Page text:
1. What are you hoping to accomplish with the company and its technologies?

Our goal is to have 100,000 units distributed by 2018. Energant will improve the lives of people in developing countries by reducing smoke-related illnesses [which kill millions of people a year], solid waste, carbon dioxide emissions, and deforestation.


    This sounds like a very exciting project for an entrepreneur and engineer! Can you tell us what part of the company building process you have found most appealing or exciting? Can you also tell us what part of the process is the biggest drag?

[The] most appealing and exciting [part] is being able to design something in 3D CAD rendering and on the whiteboard, procuring the components, and then seeing it built in real life ... and then seeing it work just as predicted. That’s the most exciting thing for me. The drag would be dealing with social media and other marketing aspects [as well as] having to suddenly forego my privacy and be in the public spotlight.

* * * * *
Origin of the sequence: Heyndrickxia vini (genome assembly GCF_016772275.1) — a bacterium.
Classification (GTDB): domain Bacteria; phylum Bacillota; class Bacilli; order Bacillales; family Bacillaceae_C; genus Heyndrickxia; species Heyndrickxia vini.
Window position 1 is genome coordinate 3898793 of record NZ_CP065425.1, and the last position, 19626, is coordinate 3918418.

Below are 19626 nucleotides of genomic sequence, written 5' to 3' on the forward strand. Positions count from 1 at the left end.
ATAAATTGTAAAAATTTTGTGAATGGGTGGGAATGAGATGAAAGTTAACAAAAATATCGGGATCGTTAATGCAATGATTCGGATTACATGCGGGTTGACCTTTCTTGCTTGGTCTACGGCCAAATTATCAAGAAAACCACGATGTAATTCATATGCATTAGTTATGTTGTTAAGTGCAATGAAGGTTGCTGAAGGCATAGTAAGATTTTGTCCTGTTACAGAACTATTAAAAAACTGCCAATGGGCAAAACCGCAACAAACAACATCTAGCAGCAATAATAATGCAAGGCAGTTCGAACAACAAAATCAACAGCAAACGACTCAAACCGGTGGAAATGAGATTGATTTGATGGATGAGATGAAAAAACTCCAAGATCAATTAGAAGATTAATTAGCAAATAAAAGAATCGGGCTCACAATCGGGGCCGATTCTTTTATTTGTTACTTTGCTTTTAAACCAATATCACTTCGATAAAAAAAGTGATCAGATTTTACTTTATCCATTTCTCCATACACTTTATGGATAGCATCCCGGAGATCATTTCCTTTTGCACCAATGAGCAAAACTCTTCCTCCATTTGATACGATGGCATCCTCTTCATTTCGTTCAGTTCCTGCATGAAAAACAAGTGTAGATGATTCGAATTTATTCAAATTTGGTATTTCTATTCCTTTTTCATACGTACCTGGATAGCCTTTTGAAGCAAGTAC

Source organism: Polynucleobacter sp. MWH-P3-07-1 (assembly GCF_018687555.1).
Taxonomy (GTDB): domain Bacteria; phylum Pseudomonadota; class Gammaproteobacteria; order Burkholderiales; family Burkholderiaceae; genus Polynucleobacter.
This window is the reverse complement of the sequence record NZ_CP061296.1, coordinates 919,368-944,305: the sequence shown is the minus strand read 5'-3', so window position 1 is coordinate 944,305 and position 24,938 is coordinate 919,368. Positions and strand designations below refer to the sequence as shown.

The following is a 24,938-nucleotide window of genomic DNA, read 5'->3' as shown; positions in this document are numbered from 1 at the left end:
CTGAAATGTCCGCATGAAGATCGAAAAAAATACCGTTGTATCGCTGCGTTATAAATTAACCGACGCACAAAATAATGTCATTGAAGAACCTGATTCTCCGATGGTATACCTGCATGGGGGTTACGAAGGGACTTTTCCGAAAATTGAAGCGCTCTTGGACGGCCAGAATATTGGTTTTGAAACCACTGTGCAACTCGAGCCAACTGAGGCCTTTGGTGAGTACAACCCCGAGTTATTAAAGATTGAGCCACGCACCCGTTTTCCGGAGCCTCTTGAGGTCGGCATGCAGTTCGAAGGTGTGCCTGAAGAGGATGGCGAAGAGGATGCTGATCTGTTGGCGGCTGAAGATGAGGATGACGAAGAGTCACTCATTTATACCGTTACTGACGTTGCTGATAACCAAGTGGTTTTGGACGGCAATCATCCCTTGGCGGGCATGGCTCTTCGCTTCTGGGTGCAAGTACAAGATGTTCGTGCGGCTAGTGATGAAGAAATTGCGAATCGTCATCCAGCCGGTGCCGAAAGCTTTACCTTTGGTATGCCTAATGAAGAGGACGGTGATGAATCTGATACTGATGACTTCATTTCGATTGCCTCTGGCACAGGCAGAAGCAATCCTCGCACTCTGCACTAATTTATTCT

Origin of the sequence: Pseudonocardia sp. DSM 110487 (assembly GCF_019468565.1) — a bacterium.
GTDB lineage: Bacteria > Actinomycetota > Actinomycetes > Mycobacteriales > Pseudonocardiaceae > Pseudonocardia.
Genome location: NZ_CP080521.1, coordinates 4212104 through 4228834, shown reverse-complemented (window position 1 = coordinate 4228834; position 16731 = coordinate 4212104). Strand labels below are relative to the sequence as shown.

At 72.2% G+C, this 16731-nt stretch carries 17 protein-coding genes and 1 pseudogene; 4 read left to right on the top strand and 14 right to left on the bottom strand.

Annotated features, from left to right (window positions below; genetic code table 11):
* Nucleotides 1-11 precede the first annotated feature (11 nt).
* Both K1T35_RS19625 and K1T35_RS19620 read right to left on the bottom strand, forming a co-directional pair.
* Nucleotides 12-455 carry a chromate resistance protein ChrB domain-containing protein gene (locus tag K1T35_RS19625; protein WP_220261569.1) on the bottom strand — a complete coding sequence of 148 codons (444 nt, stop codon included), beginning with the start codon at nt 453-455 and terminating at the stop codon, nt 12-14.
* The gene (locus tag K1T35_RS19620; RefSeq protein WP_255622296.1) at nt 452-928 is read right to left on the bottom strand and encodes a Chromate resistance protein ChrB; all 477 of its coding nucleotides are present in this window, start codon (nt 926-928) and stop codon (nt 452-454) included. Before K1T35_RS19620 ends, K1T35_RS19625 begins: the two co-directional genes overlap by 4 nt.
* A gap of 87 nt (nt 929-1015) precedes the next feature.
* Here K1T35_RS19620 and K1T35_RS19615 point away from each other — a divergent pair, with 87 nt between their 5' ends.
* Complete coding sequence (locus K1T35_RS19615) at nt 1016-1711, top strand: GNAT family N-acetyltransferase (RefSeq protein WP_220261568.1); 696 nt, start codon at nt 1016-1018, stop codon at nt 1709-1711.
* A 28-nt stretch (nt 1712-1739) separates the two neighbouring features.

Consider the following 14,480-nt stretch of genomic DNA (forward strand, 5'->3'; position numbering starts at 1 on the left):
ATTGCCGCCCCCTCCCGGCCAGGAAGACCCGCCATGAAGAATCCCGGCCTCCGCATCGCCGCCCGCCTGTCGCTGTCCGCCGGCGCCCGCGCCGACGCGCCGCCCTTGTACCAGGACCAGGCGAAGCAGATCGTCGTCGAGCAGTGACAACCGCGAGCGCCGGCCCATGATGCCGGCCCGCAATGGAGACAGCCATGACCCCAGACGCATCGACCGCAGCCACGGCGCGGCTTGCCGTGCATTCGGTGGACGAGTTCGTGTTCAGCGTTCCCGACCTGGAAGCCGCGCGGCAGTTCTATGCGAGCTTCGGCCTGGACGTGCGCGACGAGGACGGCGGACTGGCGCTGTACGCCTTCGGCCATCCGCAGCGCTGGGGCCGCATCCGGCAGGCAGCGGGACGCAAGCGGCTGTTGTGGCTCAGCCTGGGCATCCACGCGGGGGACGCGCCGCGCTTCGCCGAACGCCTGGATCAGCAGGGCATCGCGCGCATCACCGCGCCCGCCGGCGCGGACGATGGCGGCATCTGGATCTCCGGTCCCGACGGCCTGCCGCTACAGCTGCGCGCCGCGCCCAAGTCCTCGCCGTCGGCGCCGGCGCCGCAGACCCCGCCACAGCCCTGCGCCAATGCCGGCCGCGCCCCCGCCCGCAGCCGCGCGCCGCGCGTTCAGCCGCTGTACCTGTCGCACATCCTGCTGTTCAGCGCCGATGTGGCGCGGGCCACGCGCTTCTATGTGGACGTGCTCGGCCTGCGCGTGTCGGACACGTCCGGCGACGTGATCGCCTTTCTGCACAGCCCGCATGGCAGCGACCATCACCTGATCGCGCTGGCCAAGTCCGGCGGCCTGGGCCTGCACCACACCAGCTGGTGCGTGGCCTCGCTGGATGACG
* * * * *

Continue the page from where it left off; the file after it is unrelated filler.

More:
1. What does it feel like to see your technology in someone else’s hands and functioning in a way that improves their quality of life?

It’s tremendously rewarding and at the same time, [it] sometimes seems unreal. Words just can’t simply describe [it].

  1. What advice would you give to JRI students and prospective students now that you're past the educational phase of your career?

I would say, don't be afraid to try things out. Don't limit yourself – apply to things, get your name out there, [and] make things happen when you are young. You live in one of the wealthiest and most opportune places on the planet. Make your dream happen and don't waste any time.

Thank you, Mark.

     We wish Mark, Jacqueline, and their new company, Energant, success in the years to come. Energant's first product, the KleenKook, debuted earlier this year. The K2 will be available early in 2015.